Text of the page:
Piobaireachd Club – September 30, 2011


September 30, 2011


The first Club meeting of the fall was held at the home of Ron and Eileen Sutherland. It was well attended with newcomers, returning members and regular attendees.

Kyle Banta opened the meeting with MacKintosh’s Banner followed by Ed McIlwaine with “Lament for Alasdair Dearg MacDonell of Glengarry”. The composer of this tune is uncertain but it was possibly Padruig Mor MacCrimmon. Alasdair was the son of Donald Gruamach for whom “Lament for Donald of Laggan” was composed. Alasdair was the first of the Glengarry MacDonalds to spell his name MacDonell.

Jack Lee introduced the special guest and piper of the month, Allan MacDonald. Allan was raised in the Gaelic speaking community of Glenuig, Moidart, Scotland. Allan started piping at the age of nine. As a young piper he studied with many top instructors. During his career, Allan was extremely successful on the competitive boards, winning the gold medal and two clasps at Inverness.  He found that in many ways the music played in competitions did not make sense to him – it was so different from the Gaelic songs, rhythms and idioms that he was used to hearing as he grew to manhood. For a music that was passed down for many generations by oral tradition, piobaireachd as played in the competitions did not seem to be immediately “catchy” or tuneful so that it could be memorized easily. Allan has spent many years researching the connection between piobaireachd and Gaelic songs and rhythms. He explained how he came to his conclusions about the music and reasons why it has evolved in the way that it has. Allan noted that in the early 19th century piobaireachd music began to be written down, and that as  this progressed, it had the limiting effect of standardizing the playing of the ‘great music’ (cèol mòr). As a result, this free flowing poetically based art form began to lose its connection with the subtleties and nuances inherent in poetically based cèol mòr. In other words, the standardized playing of piobaireachd in competition gave birth to a style that has become homogeneous. Allan demonstrated with passages and tunes how the competition style differs from the “Gaelic music” style that he has adopted. He added that not all piobaireachd played would adhere to pace and phrasing of Gaelic music and that his analysis is a starting point for reexamination of the old music and how it might have been played.  His approach to cadences and ornamentation is quite different, with less emphasis on long E’s. Allan played excerpts from tunes on his small pipe, and as he played he sang the Gaelic song on which the tunes were based. MacFarlane’s Gathering came through with such passion that in the mind’s eye one could join with the MacFarlane’s in their cattle raiding. Allan’s Lament for the Children gave voice to the keening of women.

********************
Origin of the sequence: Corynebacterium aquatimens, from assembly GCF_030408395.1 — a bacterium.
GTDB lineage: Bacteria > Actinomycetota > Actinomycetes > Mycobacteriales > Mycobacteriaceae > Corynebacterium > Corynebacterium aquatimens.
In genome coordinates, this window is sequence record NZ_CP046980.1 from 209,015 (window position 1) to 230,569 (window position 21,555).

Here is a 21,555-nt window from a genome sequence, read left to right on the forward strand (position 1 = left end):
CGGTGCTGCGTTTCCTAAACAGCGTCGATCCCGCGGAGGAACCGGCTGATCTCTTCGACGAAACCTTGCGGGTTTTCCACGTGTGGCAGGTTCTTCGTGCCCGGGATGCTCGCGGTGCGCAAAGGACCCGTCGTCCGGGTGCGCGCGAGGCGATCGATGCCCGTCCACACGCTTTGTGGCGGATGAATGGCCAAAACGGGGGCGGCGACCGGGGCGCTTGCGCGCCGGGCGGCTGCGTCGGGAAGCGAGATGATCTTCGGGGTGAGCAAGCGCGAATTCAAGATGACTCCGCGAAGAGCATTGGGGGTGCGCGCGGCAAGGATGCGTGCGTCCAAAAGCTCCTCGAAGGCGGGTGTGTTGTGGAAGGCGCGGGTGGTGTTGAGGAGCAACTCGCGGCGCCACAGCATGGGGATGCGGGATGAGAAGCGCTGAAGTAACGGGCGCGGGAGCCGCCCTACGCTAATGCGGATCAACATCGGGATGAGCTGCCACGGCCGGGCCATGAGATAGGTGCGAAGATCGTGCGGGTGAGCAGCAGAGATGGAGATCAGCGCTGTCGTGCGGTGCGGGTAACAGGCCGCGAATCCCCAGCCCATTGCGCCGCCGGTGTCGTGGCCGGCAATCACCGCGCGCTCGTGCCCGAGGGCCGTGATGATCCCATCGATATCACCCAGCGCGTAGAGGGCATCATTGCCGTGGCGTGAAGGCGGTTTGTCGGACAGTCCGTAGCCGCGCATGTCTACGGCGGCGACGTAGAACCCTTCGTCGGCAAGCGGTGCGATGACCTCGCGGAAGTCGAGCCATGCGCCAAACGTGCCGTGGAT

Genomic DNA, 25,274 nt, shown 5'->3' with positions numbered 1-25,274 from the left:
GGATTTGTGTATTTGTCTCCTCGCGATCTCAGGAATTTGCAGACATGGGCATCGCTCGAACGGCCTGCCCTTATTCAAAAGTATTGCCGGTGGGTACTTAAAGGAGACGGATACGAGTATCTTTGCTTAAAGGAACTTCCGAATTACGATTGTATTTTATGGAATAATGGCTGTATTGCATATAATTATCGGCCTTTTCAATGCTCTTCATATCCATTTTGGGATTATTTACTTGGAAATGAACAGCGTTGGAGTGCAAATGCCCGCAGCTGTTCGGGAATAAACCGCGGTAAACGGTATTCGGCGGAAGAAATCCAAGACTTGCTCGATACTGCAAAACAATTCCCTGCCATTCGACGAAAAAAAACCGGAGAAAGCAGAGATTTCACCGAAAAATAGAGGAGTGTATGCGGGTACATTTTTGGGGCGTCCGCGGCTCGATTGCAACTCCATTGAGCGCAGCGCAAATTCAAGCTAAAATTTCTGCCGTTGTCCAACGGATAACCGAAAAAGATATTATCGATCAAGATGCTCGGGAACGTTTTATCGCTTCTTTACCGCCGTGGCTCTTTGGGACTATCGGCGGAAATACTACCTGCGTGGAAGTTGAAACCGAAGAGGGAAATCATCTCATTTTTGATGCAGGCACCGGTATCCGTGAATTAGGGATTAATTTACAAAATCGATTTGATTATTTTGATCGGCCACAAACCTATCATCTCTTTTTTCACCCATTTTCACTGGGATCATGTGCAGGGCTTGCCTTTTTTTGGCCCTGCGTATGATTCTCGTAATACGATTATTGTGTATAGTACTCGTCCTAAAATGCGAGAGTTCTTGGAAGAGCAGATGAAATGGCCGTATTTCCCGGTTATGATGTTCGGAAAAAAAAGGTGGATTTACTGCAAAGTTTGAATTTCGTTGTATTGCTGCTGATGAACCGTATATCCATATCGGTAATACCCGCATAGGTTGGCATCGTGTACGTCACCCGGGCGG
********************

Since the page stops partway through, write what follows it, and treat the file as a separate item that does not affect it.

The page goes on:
After a tea and coffee break, Jack Lee played “War or Peace”Thomas Budd followed with “The Groat”. A Groat was a silver coin gifted at the christening of the heir of a titled person or a Chieftain. Popular opinion suggests that this tune is attributed to Ian Odhar MacCrimmon in which case the heir would have either been William (XIIIth Chieftain born 1560) or John (XIVth Chieftain born 1580). As with all oral history, there is uncertainty. In any case, this tune celebrates new life.

The date of the next meeting will be revealed in the fullness of time. For information, contact Alex Galloway at alex_galloway@alumni.sfu.ca